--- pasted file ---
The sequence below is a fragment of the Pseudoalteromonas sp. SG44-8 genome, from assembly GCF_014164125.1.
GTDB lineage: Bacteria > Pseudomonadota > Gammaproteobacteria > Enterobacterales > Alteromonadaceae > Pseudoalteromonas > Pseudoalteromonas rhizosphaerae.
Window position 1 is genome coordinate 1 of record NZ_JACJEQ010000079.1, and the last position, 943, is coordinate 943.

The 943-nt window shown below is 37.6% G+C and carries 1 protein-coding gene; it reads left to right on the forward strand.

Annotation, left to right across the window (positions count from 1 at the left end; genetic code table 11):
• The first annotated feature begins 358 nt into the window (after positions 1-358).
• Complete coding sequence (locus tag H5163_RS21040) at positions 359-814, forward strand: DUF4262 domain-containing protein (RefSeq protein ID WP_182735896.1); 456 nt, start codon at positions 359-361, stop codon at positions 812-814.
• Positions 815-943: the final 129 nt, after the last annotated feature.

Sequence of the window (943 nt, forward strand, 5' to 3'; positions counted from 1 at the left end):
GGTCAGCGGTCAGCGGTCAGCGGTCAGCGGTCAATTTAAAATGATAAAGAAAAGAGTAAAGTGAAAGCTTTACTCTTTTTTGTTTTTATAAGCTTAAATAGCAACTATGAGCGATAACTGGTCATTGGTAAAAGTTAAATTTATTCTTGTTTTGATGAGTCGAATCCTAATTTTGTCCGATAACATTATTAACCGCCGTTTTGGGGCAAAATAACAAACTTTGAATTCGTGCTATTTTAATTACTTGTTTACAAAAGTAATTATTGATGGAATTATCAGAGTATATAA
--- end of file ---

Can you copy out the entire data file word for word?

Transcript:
The sequence below is a fragment of the Pseudoalteromonas sp. SG44-8 genome, from assembly GCF_014164125.1.
GTDB lineage: Bacteria > Pseudomonadota > Gammaproteobacteria > Enterobacterales > Alteromonadaceae > Pseudoalteromonas > Pseudoalteromonas rhizosphaerae.
Window position 1 is genome coordinate 1 of record NZ_JACJEQ010000079.1, and the last position, 943, is coordinate 943.

The 943-nt window shown below is 37.6% G+C and carries 1 protein-coding gene; it reads left to right on the forward strand.

Annotation, left to right across the window (positions count from 1 at the left end; genetic code table 11):
• The first annotated feature begins 358 nt into the window (after positions 1-358).
• Complete coding sequence (locus tag H5163_RS21040) at positions 359-814, forward strand: DUF4262 domain-containing protein (RefSeq protein ID WP_182735896.1); 456 nt, start codon at positions 359-361, stop codon at positions 812-814.
• Positions 815-943: the final 129 nt, after the last annotated feature.

Sequence of the window (943 nt, forward strand, 5' to 3'; positions counted from 1 at the left end):
GGTCAGCGGTCAGCGGTCAGCGGTCAGCGGTCAATTTAAAATGATAAAGAAAAGAGTAAAGTGAAAGCTTTACTCTTTTTTGTTTTTATAAGCTTAAATAGCAACTATGAGCGATAACTGGTCATTGGTAAAAGTTAAATTTATTCTTGTTTTGATGAGTCGAATCCTAATTTTGTCCGATAACATTATTAACCGCCGTTTTGGGGCAAAATAACAAACTTTGAATTCGTGCTATTTTAATTACTTGTTTACAAAAGTAATTATTGATGGAATTATCAGAGTATATAA